Mr. Speaker, we know the history surrounding the child welfare system. It is related to the residential school era. Before we would take children in order to assimilate them into the majority culture. We moved into the sixties scoop where there were a lot of adoptions. There were good examples. People were trying to build relationships and build love in families and tried to look after children.
However, we moved into this foster era with our children. In Manitoba, there are 11,000 kids in care, and 90% are first nations. I think the Canadian state, including the provinces and the federal government, have completely failed these families and children.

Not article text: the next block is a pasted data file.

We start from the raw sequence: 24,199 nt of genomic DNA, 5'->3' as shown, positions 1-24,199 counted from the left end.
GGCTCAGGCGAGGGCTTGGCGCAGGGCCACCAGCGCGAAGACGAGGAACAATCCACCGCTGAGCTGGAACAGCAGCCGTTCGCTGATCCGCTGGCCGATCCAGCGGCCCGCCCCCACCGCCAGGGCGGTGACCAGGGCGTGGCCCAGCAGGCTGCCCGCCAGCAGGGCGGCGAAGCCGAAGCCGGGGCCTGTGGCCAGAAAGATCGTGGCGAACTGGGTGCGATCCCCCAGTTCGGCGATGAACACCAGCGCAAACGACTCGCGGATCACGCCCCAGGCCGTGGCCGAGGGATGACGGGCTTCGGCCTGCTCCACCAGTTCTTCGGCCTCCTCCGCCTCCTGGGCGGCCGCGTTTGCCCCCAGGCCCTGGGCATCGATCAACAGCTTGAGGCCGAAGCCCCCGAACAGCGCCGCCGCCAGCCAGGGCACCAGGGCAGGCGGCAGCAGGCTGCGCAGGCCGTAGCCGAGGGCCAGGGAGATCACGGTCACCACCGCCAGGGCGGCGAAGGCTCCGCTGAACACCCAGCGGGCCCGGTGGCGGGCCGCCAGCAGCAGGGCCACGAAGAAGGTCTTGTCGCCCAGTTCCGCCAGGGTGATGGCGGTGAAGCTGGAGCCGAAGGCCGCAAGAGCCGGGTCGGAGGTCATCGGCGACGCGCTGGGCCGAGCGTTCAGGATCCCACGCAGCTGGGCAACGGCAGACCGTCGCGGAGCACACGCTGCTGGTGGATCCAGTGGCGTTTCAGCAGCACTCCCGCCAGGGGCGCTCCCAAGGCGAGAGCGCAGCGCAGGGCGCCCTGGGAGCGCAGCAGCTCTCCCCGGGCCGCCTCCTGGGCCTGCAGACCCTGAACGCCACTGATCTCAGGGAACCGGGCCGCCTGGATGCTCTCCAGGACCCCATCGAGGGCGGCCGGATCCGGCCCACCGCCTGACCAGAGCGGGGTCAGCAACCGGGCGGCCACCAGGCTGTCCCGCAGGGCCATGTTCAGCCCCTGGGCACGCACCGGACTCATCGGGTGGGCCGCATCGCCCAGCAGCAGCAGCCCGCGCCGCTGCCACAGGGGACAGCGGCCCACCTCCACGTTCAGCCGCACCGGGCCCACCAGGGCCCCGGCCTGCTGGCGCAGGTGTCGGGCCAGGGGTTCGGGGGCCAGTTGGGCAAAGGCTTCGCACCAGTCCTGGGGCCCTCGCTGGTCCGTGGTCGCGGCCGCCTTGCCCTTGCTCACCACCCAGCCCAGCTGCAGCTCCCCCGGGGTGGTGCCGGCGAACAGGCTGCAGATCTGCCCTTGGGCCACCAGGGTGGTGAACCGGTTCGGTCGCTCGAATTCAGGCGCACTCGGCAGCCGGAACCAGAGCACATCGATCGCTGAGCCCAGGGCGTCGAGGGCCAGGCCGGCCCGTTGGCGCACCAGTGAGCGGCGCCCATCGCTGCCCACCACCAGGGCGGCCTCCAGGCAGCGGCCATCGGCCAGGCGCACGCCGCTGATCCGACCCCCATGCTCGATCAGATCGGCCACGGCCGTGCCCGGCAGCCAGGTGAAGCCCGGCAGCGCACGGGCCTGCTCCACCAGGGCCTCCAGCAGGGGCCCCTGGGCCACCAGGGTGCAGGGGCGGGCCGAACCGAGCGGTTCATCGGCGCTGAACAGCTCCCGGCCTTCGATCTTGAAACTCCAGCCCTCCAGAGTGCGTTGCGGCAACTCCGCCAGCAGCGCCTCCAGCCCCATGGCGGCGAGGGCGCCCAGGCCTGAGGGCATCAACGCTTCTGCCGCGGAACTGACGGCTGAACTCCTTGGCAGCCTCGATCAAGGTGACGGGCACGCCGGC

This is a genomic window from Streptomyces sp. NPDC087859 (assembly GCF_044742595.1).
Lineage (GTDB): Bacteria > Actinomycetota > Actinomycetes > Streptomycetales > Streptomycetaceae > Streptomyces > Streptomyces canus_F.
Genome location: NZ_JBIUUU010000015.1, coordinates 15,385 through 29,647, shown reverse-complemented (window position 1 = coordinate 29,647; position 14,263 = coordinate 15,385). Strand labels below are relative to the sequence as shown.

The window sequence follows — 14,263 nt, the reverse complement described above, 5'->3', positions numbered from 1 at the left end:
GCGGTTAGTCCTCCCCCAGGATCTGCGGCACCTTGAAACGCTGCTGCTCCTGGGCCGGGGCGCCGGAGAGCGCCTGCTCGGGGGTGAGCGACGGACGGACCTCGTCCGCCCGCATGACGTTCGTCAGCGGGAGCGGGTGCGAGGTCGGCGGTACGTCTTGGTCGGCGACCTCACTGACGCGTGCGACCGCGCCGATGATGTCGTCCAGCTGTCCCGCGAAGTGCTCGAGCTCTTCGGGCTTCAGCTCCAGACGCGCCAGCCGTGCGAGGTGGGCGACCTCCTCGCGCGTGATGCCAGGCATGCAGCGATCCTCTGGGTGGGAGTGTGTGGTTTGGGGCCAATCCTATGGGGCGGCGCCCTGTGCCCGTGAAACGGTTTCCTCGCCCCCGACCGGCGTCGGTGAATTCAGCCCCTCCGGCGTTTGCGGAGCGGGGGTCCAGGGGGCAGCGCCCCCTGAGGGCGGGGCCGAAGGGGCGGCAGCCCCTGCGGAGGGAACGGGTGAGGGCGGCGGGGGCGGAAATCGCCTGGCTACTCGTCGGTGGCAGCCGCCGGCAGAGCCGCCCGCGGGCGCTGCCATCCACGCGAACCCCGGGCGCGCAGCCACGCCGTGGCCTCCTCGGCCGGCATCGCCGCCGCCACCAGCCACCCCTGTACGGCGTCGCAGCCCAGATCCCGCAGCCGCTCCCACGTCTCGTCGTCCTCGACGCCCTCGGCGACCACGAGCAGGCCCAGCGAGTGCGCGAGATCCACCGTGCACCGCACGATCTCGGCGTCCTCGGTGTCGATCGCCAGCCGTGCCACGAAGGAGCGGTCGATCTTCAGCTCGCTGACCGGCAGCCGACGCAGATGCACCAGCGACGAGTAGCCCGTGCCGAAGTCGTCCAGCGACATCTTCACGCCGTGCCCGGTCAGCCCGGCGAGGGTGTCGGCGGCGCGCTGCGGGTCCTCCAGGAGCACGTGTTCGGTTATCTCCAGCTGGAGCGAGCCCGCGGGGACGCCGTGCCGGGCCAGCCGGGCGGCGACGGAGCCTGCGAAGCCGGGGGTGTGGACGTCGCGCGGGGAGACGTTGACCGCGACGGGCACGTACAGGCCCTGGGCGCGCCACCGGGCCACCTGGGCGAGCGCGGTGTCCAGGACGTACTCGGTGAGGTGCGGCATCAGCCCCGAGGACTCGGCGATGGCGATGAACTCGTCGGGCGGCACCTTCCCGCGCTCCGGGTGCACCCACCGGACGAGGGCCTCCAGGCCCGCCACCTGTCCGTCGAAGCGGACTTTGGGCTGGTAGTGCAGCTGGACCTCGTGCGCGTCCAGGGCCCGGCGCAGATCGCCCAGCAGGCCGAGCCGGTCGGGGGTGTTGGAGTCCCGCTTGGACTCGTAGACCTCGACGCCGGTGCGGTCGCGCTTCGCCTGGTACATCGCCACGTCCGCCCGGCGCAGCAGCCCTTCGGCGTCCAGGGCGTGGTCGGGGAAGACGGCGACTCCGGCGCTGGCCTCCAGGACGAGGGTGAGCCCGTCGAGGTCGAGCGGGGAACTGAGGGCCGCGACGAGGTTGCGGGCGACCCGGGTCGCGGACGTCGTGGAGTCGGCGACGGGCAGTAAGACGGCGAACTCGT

The bill is very interesting. On one side, it has the child at the centre, but it also has issues of jurisdiction, which are two components that come together.
I would like to point out to the hon. member that governments can never legislate love. Love can never be legislated by any law in Parliament. That is what should be at the centre of our action for these children. We want to produce children who are fully contributing members, who reach their full potential and are able to be successful in life. In order to do that, as human beings, they need good loving relationships.
If the Canadian state has failed so much, if we have failed collectively as a society, then it is time to let indigenous peoples make those choices. It is time to let them make decisions for themselves, to give them the opportunity of making mistakes, but also to have the chance for success of enabling their children to experience love and to be fully contributing members of our society.